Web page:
My first recollection of being swept up by the siren call of textiles was of fondling an iridescent silk scarf my Great Aunt Edna brought my mother from India. At the age of 7 I had never touched anything so fine and would sneak into my parents bedroom to find the scarf in a dresser drawer to just hold it, turning it in the light to see how the colors changed, mesmerized by the glint of gold in what I now know to be tissue picks of metallic thread on the plain woven, iridescent ground. I remember my mother explaining the concept of iridescence, or changeant as the French like to say, where the colors shift and vary depending on the angle of the light and one’s vantage point. I even learned to spell the word iridescent, and was on my way to assembling a textile dictionary that would serve me well in years to come.
What Mom didn’t know was how the woven iridescent effect was created and this is something I set out to discover. It turns out you need pretty fine yarns – silk and polyester are perfect. The weave is usually plain, and what brings up the changeant effect is the amount of contrast between the warp and fill colors. Orange and red will produce much less of the effect than blue and red – the colors in my mother’s scarf. The values of the colors will also determine how pronounced the iridescent effect is. In woven fabrics the goal is to create a design that has some of the magic of magnificent bird feathers and butterfly wings. Not an easy task, but a worthy aspiration.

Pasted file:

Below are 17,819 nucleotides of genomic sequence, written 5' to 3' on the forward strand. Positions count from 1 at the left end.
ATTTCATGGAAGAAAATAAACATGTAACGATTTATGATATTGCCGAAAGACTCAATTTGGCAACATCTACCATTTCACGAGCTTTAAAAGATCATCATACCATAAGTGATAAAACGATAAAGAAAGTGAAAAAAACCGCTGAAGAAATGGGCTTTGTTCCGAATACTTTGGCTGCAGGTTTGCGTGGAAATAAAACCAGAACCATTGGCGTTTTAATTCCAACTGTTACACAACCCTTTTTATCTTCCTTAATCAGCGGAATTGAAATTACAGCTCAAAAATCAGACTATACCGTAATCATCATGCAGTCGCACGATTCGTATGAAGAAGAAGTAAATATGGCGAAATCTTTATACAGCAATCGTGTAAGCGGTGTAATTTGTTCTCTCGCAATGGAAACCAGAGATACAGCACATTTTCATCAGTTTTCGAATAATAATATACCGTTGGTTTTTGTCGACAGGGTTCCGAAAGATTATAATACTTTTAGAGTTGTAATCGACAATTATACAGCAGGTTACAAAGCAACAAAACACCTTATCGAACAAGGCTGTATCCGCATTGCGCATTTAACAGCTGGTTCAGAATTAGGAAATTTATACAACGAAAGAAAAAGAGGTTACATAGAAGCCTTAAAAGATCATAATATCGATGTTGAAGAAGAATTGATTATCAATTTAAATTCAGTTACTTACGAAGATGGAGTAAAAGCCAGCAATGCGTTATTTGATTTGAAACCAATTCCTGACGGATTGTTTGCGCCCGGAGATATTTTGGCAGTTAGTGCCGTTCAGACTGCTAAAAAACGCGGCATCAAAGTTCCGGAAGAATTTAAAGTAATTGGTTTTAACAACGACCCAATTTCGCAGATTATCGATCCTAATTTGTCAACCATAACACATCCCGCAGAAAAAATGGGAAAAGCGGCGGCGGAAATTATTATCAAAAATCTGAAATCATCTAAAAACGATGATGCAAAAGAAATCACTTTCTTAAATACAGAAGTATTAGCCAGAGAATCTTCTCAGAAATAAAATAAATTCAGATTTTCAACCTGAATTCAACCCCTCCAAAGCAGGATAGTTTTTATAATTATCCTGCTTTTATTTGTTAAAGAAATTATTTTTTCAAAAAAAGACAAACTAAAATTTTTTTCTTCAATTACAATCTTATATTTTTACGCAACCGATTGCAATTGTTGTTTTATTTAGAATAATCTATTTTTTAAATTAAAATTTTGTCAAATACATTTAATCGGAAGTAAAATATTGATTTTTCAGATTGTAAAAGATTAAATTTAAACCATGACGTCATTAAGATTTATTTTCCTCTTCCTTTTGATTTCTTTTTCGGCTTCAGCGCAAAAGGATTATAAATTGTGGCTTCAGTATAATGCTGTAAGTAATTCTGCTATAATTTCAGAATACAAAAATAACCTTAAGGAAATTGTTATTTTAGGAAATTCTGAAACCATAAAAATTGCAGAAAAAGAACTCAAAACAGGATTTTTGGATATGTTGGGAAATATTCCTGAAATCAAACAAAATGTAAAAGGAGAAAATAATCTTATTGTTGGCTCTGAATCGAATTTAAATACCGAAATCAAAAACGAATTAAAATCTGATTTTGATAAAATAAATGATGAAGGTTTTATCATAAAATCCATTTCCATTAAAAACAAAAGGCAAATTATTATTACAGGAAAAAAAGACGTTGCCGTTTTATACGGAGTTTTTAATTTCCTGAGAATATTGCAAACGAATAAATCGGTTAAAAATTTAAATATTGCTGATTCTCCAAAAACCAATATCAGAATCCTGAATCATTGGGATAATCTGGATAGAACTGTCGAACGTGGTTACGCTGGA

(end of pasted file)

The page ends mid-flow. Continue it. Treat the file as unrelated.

Ironically this beautiful effect is not always welcomed or understood by the customers of upholstery textiles. While it is often embraced and even encouraged in window coverings because the light is so readily available to play with the colors, in upholstery there are some who don’t get it. They want the fabric to be blue, all the time, not gold sometimes and blue others, just blue. Got it? Just blue. To each his own, but I will always have a soft spot for iridescence. Change is good!